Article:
Ian Tamblyn with Anne Lindsay – Nov. 25 house concert in Port Credit, Ont.
It was an evening of shatteringly poetic story songs from Ian Tamblyn with Anne Lindsay last Sunday night in Port Credit, Ont.
The occasion was a house concert to introduce Adventure Canada‘s Ireland Circumnavigation and Scotland Slowly expedition cruises in the summer of 2019.
Ian is to be the cruise host for both expeditions, so this was an opportunity for past and future Adventure Canada guests to receive an introduction to the kind of musical and cultural education they have to look forward to on those upcoming cruises.
Ian, writer of 2,200 unique songs and master of another thousand by other writers, has a real way with words. Accompanied by the gorgeous fiddle of Anne Lindsay (Blue Rodeo, Jim Cuddy Band), the duo started off their set with Ian’s evocative song “Woodsmoke and Oranges,” inspired by the moody atmosphere of Lake Superior. Old canoes, loon cries, silver birches, paddles, a rugged northern shore, Ian’s lyrics captured an essence of the Canadian Shield lands in this love song of the north.
Ian has written a number of songs about the Arctic; many came to him during his travels on Adventure Canada expedition ships. The company sets out on more than a dozen expeditions each year, some in northern Europe, but most in Canada, from the Atlantic coast to the Northwest Passage and everywhere in between.
Ian has been aboard many of those expeditions during the past twenty-five years. The resulting friendships with people in the Canadian Arctic and northern Europe, combined with expedition experiences, has lead to him writing songs about people and places such as Pangnirtung, Baffin Island, Torngat Mountains, northern Labrador, Sable Island and St. Kilda, Scotland.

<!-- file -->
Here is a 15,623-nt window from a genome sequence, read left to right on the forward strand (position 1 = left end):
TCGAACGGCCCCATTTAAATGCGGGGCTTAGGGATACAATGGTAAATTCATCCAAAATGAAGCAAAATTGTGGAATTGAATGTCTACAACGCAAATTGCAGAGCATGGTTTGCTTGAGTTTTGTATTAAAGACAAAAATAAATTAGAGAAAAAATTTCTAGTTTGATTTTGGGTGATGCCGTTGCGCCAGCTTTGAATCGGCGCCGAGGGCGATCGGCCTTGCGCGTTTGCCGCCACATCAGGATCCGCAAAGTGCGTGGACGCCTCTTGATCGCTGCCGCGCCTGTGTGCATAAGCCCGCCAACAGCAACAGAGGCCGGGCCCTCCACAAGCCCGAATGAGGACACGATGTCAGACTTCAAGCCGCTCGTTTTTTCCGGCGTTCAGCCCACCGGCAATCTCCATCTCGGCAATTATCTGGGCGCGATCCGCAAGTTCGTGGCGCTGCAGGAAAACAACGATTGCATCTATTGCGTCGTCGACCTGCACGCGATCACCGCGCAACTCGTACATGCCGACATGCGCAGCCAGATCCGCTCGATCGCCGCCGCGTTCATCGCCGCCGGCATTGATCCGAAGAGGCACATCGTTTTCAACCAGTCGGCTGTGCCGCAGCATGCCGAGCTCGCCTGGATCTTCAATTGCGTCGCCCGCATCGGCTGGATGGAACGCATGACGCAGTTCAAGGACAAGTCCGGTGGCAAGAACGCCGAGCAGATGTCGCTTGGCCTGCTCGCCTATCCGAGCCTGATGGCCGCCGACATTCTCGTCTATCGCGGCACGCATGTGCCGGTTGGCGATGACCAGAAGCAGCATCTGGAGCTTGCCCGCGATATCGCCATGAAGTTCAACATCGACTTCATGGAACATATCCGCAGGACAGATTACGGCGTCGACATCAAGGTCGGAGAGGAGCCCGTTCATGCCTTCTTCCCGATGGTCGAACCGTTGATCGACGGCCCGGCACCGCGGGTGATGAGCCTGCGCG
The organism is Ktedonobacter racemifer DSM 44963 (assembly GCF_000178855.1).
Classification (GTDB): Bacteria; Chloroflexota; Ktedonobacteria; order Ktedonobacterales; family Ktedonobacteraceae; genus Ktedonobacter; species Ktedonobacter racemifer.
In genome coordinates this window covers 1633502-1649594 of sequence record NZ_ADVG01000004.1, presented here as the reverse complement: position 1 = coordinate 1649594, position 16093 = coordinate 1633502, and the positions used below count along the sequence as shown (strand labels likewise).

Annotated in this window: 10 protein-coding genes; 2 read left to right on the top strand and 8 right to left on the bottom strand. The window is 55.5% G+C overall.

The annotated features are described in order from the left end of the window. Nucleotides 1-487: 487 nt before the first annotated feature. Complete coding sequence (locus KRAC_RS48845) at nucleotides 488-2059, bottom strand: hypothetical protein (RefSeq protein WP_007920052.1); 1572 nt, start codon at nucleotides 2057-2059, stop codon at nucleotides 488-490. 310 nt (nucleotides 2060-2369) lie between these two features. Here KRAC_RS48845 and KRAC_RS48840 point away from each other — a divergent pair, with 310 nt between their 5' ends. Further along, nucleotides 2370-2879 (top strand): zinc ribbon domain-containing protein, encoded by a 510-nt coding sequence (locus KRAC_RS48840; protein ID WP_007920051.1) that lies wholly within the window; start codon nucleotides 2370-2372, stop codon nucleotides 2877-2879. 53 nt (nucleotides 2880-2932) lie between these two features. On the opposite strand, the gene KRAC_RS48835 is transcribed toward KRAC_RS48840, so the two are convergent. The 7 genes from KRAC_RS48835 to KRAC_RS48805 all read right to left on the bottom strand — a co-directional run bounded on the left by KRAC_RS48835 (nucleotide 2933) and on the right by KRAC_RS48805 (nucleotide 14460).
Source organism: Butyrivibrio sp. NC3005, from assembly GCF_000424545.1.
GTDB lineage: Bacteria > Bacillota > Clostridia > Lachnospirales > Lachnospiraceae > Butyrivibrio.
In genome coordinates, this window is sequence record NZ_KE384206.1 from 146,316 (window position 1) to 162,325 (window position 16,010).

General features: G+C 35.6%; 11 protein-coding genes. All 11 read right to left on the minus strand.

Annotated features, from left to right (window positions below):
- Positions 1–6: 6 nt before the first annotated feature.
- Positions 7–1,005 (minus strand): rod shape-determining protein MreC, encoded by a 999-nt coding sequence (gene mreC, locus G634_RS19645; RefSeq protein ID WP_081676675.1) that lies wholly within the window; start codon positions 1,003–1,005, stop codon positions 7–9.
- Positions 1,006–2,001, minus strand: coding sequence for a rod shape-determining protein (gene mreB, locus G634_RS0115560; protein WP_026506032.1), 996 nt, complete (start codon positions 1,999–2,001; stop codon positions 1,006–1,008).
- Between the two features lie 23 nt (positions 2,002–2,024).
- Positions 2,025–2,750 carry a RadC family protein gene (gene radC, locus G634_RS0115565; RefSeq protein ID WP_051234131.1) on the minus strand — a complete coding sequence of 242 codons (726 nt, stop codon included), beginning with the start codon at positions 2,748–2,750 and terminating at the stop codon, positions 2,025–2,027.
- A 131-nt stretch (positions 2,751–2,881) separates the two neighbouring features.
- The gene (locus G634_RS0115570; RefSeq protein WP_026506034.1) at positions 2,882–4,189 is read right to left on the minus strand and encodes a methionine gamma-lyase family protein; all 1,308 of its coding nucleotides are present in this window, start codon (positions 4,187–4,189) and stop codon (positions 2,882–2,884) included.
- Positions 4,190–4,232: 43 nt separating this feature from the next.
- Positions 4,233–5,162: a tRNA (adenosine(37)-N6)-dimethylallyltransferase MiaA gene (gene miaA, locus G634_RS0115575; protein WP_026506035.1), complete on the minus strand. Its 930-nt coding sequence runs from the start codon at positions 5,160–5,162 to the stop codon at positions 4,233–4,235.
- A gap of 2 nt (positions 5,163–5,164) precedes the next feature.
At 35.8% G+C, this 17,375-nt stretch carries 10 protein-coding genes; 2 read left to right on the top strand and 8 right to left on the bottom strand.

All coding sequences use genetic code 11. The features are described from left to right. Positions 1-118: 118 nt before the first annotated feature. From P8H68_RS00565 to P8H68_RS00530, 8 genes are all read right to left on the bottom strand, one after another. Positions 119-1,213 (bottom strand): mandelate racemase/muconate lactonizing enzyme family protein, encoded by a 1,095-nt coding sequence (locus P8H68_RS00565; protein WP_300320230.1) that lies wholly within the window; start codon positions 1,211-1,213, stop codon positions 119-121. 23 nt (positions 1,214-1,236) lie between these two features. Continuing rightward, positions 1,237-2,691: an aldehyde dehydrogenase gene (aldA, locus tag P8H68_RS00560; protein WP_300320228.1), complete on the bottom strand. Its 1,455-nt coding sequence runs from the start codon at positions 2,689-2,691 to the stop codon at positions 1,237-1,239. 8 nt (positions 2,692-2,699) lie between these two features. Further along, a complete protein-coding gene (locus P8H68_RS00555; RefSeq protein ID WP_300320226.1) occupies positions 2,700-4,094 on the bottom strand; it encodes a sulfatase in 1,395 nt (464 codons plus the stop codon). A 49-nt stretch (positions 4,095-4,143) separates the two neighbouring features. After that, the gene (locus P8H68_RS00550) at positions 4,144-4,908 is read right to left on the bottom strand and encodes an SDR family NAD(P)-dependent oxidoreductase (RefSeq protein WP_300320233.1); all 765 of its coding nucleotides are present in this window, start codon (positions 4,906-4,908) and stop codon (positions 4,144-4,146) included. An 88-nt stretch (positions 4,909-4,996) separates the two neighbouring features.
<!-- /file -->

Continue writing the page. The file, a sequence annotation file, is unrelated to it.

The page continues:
It seemed as if every song we heard at the concert was poetry on six strings: “Where the wild river flows … as the blackbird sings … where the white pine sighs” … Every song had a story, which Ian superbly told. He told of a huge sand dune on Sable Island 350 feet high, horses pounding down out of the clouds across the marram grass, on their way to chase the resting seals into the ocean – and then you were in the moment. It was an antidote to disappointing and heart-rending current events: “Let it go; Let it all fall away …”
Ian told of experiencing the unusual music of an Innu drummer in the Torngat Mountains of Labrador, alone beside a remote lake. “You are this place” he wrote, knowing that this was the heartbeat of this stunningly beautiful place of the spirits.
Ian wrote and sang of “Angel’s Share” in Scotland, exploring the poetic nature of the sometimes dour Scots people: “She’s the iris in spring time, robin in fall … She’s got the angel’s share.”
“She’s the Air,” the song says, evoking the image of the mythical angels who take their share of the aging single malt whiskey evaporating from the barrels in the caves of the distilleries.
Ian sang about St. Kilda on the Island of Lewis in Northern Scotland. For four thousand years, people lived there, subsisting largely off sea bird harvests on this remote island. But the people left after modern interference destroyed their livelihoods. St. Kilda is a ghost town now, Ian noted, but with mysteries and new discoveries to be made over every hill.
“I’ll be home again,” he sang, thinking of the descendants. We just might “bring them home again.”
Ian has worked with students in the Arctic, teaching them songwriting. With few preconceived ideas, the students are unimpeded, he said. Their ideas are free and wide-ranging. But our visits to the north are not without consequences. We from the south, he said, offer this modern world, but the young people in the north cannot reach it. Theirs is often a life of frustration when their visitors show them the possibilities of another world, and then invariably leave them behind.
Reflecting on the problem of the Newfoundland economy, Ian described how the “bully boys” from The Rock who should have been fishing for cod are now in places like Alberta harvesting oil. Since the 1992 cod moratorium, many Newfoundlanders have had to leave their homes to make a living.
“It doesn’t matter what you say,” the song goes, “Always from away” … but the hearts are left behind on The Rock.
Ian’s song “Sunlight Girl” was lovely. It explores the notion that there are people in the world who are “light givers.” They give of themselves through political action and caring passionately about people, the environment and humanity – and they keep on giving and giving. It is our responsibility, Ian said, to give their light back to them when they wear out. Their light diminishes and then extinguishes if we don’t find a way to give their light back.
Well Ian is doing a darn good job at keeping the lights lit, and Anne Lindsay’s fiddle accompaniment on his songs makes them luminous.
Anne Lindsay will be showcasing her own band at the Tranzac Club in Toronto on Dec. 10, 2018. www.anne-lindsay.com